Patriarch Kirill: There should be no orphans in Russia
6 Jan, 2013 20:43
The Patriarch of Moscow and All Russia, Kirill, has delivered his traditional Christmas address to the nation. Encouraging adoptions, the Patriarch said that foster parents should "not only feed and raise" their kids, but share love with them.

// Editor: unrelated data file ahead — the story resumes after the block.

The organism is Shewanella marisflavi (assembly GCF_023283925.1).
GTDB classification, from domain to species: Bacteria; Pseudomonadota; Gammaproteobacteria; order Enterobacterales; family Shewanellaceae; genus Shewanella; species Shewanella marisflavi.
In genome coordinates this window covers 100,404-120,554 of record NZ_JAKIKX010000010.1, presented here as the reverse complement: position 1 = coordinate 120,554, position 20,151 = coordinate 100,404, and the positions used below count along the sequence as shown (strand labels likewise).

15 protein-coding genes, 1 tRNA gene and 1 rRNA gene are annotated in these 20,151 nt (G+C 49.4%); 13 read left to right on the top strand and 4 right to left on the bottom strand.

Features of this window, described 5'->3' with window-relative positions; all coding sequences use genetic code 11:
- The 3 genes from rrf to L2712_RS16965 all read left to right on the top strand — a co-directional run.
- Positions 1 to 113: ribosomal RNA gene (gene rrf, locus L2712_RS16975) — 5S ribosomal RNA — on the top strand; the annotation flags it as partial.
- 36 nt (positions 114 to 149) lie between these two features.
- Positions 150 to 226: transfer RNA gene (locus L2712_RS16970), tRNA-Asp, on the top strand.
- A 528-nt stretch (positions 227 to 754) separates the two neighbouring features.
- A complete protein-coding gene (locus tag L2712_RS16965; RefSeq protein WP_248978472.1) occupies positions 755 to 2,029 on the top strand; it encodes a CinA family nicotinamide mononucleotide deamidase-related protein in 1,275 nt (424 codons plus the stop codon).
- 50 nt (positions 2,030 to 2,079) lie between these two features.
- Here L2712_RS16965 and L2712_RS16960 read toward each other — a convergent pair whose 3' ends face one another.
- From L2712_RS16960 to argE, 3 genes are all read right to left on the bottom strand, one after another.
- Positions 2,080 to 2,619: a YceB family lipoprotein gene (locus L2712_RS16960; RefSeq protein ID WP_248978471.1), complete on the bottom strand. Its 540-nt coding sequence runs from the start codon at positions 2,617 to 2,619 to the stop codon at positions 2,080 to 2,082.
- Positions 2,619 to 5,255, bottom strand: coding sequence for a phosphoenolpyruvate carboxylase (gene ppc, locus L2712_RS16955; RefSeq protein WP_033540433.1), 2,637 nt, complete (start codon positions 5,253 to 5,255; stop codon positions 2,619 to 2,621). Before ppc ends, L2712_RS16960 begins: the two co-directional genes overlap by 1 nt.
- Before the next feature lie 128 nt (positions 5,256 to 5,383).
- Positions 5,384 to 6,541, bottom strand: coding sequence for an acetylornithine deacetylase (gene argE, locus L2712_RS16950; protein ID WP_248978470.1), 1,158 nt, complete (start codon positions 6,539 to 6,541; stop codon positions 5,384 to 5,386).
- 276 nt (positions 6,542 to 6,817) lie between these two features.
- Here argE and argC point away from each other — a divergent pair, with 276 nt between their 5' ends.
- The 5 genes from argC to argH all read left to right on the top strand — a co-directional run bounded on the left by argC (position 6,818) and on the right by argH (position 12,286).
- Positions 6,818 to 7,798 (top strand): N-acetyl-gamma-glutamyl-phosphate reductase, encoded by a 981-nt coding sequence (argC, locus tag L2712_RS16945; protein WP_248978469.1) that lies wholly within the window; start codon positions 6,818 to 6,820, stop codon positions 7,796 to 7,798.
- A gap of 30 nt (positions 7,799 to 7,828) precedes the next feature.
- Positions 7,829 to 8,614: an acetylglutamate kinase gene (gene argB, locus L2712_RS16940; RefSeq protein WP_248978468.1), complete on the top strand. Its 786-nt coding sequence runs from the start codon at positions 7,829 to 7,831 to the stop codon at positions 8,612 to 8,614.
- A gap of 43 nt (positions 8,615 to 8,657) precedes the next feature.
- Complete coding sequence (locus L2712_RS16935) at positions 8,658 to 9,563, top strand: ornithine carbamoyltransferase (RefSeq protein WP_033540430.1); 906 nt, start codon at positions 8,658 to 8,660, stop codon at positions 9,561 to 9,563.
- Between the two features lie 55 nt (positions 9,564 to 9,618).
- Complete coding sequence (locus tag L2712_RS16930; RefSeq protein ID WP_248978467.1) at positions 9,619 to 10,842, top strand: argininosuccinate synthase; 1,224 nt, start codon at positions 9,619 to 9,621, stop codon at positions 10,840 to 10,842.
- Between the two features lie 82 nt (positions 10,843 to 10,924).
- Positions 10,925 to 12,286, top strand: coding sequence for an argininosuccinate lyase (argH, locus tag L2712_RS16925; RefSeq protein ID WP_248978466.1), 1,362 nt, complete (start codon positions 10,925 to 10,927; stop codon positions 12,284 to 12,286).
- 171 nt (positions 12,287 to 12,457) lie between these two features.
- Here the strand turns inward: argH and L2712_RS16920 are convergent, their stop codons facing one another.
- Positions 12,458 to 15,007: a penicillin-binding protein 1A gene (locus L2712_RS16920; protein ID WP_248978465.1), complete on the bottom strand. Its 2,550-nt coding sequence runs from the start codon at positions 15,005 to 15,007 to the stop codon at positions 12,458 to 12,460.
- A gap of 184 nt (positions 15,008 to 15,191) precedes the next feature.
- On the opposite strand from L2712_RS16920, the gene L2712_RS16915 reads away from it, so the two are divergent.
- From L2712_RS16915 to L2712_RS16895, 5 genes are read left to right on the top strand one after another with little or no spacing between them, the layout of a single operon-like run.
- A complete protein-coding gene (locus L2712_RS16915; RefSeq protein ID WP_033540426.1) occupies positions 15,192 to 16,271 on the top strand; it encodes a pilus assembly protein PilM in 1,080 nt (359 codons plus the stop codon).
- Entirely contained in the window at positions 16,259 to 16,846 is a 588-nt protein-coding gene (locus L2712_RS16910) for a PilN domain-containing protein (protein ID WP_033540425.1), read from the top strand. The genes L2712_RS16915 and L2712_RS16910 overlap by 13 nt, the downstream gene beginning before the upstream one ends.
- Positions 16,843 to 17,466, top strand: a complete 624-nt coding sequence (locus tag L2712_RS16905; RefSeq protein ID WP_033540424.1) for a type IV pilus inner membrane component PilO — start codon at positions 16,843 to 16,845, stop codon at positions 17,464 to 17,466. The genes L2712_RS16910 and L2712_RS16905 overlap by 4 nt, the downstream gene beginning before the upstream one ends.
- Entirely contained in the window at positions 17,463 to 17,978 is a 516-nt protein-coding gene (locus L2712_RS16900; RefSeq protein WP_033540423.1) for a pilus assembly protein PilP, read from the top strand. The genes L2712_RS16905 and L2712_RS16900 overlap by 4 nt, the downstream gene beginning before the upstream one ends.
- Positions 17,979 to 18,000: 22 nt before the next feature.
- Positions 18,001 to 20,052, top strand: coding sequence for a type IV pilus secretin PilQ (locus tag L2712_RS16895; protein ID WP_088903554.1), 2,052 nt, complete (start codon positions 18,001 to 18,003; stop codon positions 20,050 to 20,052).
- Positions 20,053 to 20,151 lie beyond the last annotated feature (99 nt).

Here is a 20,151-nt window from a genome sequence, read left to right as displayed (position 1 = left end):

Millions of worshippers across Russia have gathered for Christmas midnight masses on January 6 evening. The Orthodox Church still lives according to the old Julian Calendar, which is 13 days behind the Gregorian Calendar adopted by the catholic church, and for all official purposes worldwide.As parishioners were celebrating the birth of Jesus Christ, Patriarch Kirill addressed the Orthodox community with words of peace and joy, paying special attention to the issue of adoption:My dear friends, good tidings to you as we celebrate the Birth of Christ!Every year during this holiday season we try to comprehend the meaning of Christmas and we can truly say that we are getting close to a mystery. The mystery of the birth of God. The mystery of God entering human history. John Chrysostom put it beautifully, "God became man; yet not departing from the Godhead that is His. He whom heaven did not contain, a manger would this day receive." Truly, the God who is not contained by the Universe, the Creator of the world and every form of existence, becomes one of us, enters human history as flesh and blood. From the very beginning, people responded differently to this incredible event. Some welcomed Him with joy, hope, and love – like the shepherds in Bethlehem, the wise men from the East, those who were near the Savior – The Virgin Mary, Saint Joseph. I am sure there were other people who opened their hearts to the Baby, who was miraculously born in a manger in Bethlehem. But there were also those who rejected Christ right away. Those who refused to provide shelter for Mary and Joseph, didn't find room for them. They didn't want to invite into their homes these strangers, they didn't want to be bothered or inconvenienced by them. The couple could've pushed them or their other guests out. Yet others were challenged by the birth of our Savior. He was a threat to their power, their influence, and most importantly – their sinful ways. Little has changed in the past 2000 years. There are still two groups of people in the world – those who welcome the Savior with joy, dedicate their lives to Him, submit their hearts and minds to Him, and find peace, comfort, joy and meaning in Him.And there are still those who cannot accept the Savior, because it would mean changing everything, rejecting some ideas that are important to them. Sometimes accepting Christ requires more than just agreeing with the concept and the fact of His incarnation. You have to change your life, and many people are not ready to make that change. Throughout its history the Church has dealt with both kinds of people. Those who don't accept Christ are not enemies of the Church. They are also our brothers and sisters, and the Lord came for them as well. Christians and the Church have to help those who don't think they can believe and accept Jesus do just that – believe and accept. With all their heart they should realize that the Lord came because of them. There is one more lesson to be learned from the story of Jesus Christ’s birth and its circumstances. If shepherds, ordinary people, welcomed the Lord, doesn’t it mean that now, too, we should look for Him not among the rich or the powerful, but among the weak and the poor? That’s why our Lord tells his followers that if they want to be part of the Kingdom of God they should help the sick, visit prisoners, share resources with the needy – the handicapped, the elderly, and the little ones. Today, on this wonderful holiday, I'd like to pay special attention to the problems of children. In our country, many kids don't have parents, even if their biological parents are alive. It is very important that our people adopt orphans into their families – happily and with a sense of gratitude towards God – not only to feed them and raise them, but to share love. “Let the little children come to me, and do not hinder them,” says the Lord. These words from Him should make us realize how important the little ones are in God's eyes. And while we celebrate Christ's birth I would like to ask you: If you can take this important step – go ahead and adopt a child, help an orphan. There should be no orphans in our country. The children who have no parents have to find new families in kind, honest, warm-hearted people. May the blessing of God dwell upon all of you to strengthen you on the path of your life as a Christian. And if you are still on the way to comprehending the mystery of Jesus' birth and knowing God, I wish you success in this difficult journey of salvation, the journey to the true meaning of life which we find in the incarnation of Christ the Savior. Again, good tidings to you as we celebrate the birth of Christ, and may the blessing of God dwell upon all of us.